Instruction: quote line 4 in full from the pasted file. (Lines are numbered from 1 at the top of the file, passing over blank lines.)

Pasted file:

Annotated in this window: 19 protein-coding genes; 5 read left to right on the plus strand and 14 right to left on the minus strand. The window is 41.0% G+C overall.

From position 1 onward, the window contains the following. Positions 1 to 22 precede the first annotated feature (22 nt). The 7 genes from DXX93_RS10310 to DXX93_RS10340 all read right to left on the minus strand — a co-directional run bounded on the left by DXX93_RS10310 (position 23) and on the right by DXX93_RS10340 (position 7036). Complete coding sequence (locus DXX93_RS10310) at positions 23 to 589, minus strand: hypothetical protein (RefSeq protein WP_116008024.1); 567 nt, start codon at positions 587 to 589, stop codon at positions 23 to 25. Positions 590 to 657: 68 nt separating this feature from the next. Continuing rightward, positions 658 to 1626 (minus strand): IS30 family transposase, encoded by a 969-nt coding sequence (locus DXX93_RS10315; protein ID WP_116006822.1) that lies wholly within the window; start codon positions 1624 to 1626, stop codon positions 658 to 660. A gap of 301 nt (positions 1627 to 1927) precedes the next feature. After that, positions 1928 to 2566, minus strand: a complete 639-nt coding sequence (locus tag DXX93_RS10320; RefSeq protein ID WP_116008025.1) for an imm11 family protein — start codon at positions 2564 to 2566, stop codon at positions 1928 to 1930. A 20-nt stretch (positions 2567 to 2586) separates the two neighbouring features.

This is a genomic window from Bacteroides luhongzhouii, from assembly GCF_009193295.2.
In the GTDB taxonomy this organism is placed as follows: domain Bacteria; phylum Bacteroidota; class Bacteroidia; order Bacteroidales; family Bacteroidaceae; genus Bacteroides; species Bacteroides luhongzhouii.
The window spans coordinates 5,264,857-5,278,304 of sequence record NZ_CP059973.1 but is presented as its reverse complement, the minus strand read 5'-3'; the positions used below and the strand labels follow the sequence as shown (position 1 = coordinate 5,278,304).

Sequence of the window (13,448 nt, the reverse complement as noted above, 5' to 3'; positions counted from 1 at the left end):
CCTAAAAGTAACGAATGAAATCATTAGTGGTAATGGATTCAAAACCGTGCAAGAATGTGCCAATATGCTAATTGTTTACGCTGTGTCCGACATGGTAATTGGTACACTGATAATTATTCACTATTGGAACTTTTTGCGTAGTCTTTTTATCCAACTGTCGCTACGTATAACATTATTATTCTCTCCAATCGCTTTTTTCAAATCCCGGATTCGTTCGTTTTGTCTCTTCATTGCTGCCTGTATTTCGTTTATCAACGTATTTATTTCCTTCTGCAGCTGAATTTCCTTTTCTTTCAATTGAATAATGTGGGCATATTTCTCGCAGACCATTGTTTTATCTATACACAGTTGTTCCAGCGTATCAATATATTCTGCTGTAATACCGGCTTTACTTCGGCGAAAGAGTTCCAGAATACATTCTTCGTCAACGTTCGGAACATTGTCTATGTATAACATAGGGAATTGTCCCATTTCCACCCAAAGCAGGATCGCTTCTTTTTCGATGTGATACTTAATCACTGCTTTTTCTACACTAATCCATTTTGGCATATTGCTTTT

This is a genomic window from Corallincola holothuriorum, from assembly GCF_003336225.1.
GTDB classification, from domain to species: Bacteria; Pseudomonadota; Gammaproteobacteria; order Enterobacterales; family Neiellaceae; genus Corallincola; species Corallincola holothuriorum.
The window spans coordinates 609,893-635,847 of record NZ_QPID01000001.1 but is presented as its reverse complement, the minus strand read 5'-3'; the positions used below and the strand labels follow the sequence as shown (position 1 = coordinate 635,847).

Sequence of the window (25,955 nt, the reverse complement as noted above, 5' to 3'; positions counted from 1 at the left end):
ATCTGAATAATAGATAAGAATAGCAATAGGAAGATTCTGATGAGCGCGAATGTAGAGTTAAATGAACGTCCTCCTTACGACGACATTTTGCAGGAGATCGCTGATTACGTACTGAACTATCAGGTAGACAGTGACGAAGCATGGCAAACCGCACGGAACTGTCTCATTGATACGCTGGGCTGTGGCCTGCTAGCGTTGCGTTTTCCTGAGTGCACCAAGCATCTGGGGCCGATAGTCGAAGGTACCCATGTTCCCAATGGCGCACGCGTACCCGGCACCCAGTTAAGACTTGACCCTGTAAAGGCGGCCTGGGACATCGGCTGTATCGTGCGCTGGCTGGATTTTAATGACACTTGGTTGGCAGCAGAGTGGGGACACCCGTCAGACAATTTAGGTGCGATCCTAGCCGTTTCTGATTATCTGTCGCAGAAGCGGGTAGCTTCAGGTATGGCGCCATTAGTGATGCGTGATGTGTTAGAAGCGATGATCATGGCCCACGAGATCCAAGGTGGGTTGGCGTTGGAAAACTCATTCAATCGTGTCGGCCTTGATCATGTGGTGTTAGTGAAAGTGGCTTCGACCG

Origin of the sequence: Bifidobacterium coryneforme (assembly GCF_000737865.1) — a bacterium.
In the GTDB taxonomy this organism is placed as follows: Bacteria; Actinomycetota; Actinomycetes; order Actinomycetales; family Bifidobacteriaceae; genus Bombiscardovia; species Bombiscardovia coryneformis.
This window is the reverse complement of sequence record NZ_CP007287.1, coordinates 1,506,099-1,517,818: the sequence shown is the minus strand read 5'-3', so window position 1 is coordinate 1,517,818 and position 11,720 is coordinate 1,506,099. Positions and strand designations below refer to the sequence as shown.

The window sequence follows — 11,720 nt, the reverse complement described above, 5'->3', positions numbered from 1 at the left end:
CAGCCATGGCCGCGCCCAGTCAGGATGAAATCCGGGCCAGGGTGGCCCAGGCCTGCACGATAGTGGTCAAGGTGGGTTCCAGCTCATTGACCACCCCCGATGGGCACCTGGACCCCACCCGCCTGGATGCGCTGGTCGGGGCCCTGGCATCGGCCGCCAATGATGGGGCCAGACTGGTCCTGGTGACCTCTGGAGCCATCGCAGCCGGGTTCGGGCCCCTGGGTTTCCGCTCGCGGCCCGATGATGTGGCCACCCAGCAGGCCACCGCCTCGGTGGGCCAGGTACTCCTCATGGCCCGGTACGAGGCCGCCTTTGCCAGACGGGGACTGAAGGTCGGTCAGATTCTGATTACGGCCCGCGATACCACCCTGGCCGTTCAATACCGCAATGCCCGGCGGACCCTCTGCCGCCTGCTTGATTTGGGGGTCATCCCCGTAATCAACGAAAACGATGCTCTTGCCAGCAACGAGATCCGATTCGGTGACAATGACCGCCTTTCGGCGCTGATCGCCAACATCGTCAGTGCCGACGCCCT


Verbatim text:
In the GTDB taxonomy this organism is placed as follows: domain Bacteria; phylum Bacteroidota; class Bacteroidia; order Bacteroidales; family Bacteroidaceae; genus Bacteroides; species Bacteroides luhongzhouii.